SCIENTISTS HONE IN ON WHERE PESTS COME FROM

(Peter Crisp/South Australian Research and Development Institute)               (David R. Lance, USDA APHIS PPQ, Bugwood.org)

Previously published in Biosecurity 2025 newsletter - Issue 6: 13-14 | August 2018

A team of scientists at the Bio-Protection Research Centre working within B3 is working to make Biosecurity New Zealand’s (BNZ) pest incursion investigators jobs much easier.

When deciding how to deal with a pest insect that’s new to New Zealand, BNZ needs to know where the insect was born.

If the insect was born overseas, BNZ can simply destroy it, check locally that no others arrived with it, and then stay vigilant to make sure no more make it here.

However, if the insect was born in New Zealand it means there’s already a breeding population here. The response will be bigger, more expensive, and probably disruptive.

The population needs to be tracked down and treated to remove the risk. This could involve using pesticides that can affect people – and possibly disrupt trade relationships because our pest-free status has been compromised. It may even mean restrictions that affect people’s daily lives – like the disruption that accompanied the painted apple moth in West Auckland in 1999, or the Queensland fruit fly in 2015.  

A new way of finding out where an insect has come from

 

The Bio-Protection Research Centre (BPRC) scientists, with Better Border Biosecurity (B3) funding from Plant & Food Research, plus funding from Australia’s Plant Biosecurity CRC, have developed a new way of showing where an individual pest insect has come from.

Called ‘stable isotope analysis’, it’s based on the principle that “you are what you eat” and, in this case, “you are where you ate”. It’s already used in fields as diverse as archaeology, forensics, and nutrition. But there have been problems using it to find out where insects came from.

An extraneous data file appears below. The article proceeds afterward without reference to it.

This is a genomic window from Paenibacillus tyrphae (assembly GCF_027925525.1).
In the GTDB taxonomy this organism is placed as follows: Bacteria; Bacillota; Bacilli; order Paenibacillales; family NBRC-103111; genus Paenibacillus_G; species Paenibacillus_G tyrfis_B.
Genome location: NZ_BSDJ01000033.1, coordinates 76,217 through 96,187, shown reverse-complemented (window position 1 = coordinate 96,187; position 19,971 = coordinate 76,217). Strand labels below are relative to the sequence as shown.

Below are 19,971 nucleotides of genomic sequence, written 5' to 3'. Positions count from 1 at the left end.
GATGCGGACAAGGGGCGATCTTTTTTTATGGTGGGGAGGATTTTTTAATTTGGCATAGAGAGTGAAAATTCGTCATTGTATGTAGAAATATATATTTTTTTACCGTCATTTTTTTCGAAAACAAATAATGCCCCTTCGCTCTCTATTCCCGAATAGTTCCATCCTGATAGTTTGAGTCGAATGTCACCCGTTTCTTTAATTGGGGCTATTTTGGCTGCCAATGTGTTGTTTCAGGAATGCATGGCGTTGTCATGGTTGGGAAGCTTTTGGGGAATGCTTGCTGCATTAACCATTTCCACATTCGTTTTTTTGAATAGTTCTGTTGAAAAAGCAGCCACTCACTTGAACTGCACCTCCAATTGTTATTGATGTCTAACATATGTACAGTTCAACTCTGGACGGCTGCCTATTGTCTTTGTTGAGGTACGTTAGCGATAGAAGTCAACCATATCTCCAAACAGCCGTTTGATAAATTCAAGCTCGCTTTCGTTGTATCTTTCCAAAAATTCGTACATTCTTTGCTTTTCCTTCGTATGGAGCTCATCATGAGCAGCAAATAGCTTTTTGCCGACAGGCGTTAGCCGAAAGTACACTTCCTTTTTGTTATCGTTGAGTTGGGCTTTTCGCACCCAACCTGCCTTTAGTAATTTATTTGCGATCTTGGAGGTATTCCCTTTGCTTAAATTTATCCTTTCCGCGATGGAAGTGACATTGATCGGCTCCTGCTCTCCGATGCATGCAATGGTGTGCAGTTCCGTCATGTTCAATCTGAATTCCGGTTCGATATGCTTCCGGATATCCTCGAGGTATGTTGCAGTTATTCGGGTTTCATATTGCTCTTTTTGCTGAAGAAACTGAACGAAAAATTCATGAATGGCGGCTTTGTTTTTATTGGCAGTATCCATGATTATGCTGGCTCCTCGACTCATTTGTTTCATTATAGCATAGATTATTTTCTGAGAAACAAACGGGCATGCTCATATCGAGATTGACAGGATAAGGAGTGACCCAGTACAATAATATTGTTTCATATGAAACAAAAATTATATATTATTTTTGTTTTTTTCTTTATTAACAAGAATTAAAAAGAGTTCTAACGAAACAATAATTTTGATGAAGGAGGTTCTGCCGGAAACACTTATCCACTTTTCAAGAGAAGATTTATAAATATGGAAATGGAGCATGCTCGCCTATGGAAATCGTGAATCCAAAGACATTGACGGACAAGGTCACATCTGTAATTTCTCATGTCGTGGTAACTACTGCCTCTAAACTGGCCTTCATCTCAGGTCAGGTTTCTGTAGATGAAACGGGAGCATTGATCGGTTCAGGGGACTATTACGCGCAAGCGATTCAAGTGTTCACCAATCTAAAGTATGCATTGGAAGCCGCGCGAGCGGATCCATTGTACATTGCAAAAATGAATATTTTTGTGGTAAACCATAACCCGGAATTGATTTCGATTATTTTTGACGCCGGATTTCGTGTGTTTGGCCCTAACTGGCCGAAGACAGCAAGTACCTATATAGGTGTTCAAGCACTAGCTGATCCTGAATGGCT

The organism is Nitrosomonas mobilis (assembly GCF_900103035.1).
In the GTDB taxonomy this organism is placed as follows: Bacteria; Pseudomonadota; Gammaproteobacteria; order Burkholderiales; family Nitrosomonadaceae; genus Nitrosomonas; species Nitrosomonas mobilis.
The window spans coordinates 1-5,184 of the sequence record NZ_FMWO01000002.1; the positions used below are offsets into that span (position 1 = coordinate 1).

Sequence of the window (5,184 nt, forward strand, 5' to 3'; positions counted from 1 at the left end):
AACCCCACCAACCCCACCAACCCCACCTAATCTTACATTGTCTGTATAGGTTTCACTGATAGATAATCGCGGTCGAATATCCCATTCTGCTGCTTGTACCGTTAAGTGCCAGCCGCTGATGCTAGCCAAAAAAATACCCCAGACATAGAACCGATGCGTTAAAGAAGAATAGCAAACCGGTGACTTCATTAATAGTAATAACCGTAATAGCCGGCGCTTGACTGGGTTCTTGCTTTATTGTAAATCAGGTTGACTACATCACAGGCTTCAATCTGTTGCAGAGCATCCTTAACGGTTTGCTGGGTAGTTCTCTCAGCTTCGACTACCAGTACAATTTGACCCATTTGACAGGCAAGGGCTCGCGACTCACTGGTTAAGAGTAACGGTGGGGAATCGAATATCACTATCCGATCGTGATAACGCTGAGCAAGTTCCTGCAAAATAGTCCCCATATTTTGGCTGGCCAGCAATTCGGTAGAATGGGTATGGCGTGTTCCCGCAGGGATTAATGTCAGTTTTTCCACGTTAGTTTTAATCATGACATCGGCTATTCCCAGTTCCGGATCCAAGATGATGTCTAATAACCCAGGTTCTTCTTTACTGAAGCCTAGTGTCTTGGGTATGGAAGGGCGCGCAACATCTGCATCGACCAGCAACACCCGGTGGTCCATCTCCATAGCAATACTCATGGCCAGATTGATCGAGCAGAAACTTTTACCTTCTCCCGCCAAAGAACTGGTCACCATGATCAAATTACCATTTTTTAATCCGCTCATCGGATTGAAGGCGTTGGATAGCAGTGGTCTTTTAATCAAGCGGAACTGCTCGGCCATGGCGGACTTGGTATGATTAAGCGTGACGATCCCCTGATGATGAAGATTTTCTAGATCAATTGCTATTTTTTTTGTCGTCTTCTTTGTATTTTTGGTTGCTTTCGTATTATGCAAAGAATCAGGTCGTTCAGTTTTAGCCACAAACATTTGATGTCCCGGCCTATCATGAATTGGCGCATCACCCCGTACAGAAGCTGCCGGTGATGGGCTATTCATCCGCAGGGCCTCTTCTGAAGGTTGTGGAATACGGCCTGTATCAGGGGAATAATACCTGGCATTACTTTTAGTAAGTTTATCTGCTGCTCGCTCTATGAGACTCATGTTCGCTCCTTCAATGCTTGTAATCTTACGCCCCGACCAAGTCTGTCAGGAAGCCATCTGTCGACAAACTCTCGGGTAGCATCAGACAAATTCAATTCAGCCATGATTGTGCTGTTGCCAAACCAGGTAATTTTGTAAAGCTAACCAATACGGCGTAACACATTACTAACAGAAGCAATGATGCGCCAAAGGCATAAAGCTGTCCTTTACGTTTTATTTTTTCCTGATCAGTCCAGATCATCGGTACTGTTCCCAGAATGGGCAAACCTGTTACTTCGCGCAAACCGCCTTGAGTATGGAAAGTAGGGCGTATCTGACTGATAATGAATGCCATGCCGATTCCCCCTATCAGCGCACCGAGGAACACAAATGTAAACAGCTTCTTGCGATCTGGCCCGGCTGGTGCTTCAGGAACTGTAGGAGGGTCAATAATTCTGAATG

Isotopes are nearly identical forms of an element, found naturally in the environment and the food that an insect eats. Some are very unstable but, as the name suggests, stable isotopes don’t spontaneously decay or change into other elements

“Stable isotope analysis typically needs quite a bit of tissue and also takes days to weeks to get a result,” says Dr Karen Armstrong, B3 Theme Leader and a senior researcher with the BPRC.

“In biosecurity, scientists usually only have tiny amounts of tissue to work with, such as the wings of a single fruit fly. And results need to be available quickly in order to stop an incursion and stop the pest from establishing.”

BPRC scientists have pushed the limits of the technique and adapted it to work with very small amounts of tissue and aim to deliver results within two days rather than two weeks.

”It’s taken several years to get here,” says Dr Peter Holder, postdoctoral researcher at the BPRC. “Our goals were way ahead of what the technology could offer, but with great collaborations at University of Otago and Queensland University of Technology (QUT) we have overcome severe limitations. Now this technique can work on fruit flies – which are about as small as you can get.”

“We also tested it on a hitch-hiking brown marmorated stink bug found in New Zealand – results strongly suggested it was born in the Northern Hemisphere and not part of a local population,” says Peter.

And when a burnt pine longhorn beetle was found on a shipment of logs to Australia, analysis indicated it came from the area around the Port of Auckland, not from forestry areas further north. That meant BNZ could confine its effort to the port.

But there’s more to do. “We’ve made great progress with our collaborators to adapt mass spectrometry methods to work with even smaller samples,” says Dr Armstrong. “Results will be almost instant and the price tag much, much cheaper.”

Contact:  Karen [dot] Armstrong [at] lincoln [dot] ac [dot] nz